Search billions of records on

The Montrose Hotel
(a/k/a "Thunderbird Boatel")
Blawnox, PA

(Source: Post Card Photo Borrowed from Internet)

Posted July 21, 2005
With Permission From The O'Hara Township (Allegheny County, PA) History Book Committee . . .

The center of attention along River Road was the Montrose Hotel.   Located for 80 years at the docks for the ferry to Verona, a rail center on the opposite eastern shore of the Allegheny.   There were indications as far back as the 1850s that there had been ferry service between the two shores and that a tavern or hotel had been there to service the traffic.

An 1851 map shows a store operated by the JESSUP family and a tavern/store operated by J. BOYD between the canal and what is today River Road (at the time referred to as Freeport Road).   The building later known as the Montrose Hotel was constructed around 1884 and continued the tradition of those early establishments.   Ezekiel GORDON and his wife Isabella HULINGS GORDON built the hotel.   Zeke GORDON was a steamboat captain and his wife was from the famous river family who ran the tavern just up the river at Hulings Eddy.

Zeke and Isabella¹s son Ezekiel Jr. took over the hotel in 1898.   He also married into a well-known local family when he joined with Jane POWERS in 1886.   Ezekiel Jr. ran the hotel until 1903 when he disposed of it and went back to running a steamboat, the "Charles Turner".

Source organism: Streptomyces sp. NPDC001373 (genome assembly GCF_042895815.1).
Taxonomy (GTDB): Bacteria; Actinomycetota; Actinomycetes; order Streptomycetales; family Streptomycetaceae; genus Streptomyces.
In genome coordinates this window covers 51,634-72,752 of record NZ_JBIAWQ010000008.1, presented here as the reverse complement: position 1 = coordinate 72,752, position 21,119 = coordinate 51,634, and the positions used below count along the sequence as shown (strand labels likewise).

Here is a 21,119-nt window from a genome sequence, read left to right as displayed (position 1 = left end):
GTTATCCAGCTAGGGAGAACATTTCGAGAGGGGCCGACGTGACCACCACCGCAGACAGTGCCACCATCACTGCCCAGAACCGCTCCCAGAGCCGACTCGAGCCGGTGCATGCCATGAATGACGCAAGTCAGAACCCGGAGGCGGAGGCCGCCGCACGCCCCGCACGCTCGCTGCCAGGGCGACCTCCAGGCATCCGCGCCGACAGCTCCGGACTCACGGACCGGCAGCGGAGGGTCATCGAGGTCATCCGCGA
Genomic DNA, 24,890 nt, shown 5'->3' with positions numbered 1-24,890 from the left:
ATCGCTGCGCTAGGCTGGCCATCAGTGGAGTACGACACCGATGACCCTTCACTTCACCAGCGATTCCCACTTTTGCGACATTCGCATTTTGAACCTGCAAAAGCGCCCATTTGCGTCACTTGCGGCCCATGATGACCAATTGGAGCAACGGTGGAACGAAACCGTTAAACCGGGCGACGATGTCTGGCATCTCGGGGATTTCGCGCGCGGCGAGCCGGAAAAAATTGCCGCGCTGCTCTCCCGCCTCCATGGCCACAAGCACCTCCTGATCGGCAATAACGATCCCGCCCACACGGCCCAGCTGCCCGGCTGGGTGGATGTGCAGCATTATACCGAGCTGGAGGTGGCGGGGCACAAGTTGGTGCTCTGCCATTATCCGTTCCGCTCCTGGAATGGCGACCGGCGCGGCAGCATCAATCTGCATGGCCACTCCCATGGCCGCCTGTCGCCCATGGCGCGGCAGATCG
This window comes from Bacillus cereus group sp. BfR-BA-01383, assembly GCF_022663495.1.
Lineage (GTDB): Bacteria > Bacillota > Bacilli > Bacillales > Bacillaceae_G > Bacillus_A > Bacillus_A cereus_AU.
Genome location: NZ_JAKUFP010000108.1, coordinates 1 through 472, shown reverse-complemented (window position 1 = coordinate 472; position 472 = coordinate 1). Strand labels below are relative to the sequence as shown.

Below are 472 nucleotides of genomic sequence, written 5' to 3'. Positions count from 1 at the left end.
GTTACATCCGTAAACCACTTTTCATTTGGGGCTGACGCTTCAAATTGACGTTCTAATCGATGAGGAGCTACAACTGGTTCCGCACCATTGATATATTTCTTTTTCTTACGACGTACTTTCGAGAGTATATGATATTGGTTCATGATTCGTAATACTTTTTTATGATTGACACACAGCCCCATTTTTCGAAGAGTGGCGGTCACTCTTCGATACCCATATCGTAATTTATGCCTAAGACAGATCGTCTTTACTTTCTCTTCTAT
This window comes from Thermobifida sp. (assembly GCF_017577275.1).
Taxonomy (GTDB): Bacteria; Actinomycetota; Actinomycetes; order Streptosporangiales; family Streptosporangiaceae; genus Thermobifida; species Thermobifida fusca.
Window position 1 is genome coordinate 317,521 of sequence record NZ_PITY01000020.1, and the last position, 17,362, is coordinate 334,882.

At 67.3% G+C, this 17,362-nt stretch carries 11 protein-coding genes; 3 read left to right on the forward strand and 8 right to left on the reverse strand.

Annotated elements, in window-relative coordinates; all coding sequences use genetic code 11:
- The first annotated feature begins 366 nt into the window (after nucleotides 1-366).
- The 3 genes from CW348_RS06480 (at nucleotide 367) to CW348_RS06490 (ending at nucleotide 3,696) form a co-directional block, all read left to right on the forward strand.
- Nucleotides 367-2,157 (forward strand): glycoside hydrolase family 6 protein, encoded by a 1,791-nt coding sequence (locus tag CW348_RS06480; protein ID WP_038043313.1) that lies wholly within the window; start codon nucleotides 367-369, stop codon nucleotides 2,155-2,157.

Around 1909 new owners christened it the Montrose Hotel.   A postcard from that era exclaims, "special chicken and waffle dinners on short notice."  The picture emphasizes its proximity to boat docks and to the Glenover Station. "Meet me at Montrose Hotel," was an early advertising 'catch phrase' used on a series of postcards.

The Montrose Hotel continued in operation through World War II when John T. ADAMS purchased it in 1945. ADAMS sold it in October 1962 and the new owner, Thomas LUGEN, remodeled and renamed it the "Thunderbird Boatel."  Mr. LUGEN spent a quarter of a million dollars to revamp the 80-year-old building into a combination motel and dock facility for pleasure boats.  It wasn¹t long after the remodeling that disaster struck.  On January 28, 1964, the Thunderbird burned to the ground, taking with it the neighboring home of the previous owner, John ADAMS.

Source: Copyright 2004, The O'Hara Township History Book Committee

Power Media and Design, 328 Second Street, Pittsburgh, PA  15215
Phone: 412-781-7076, Fax: 412-781-8118
E-mail (56K):
E-mail (DSL):

Back To Home Page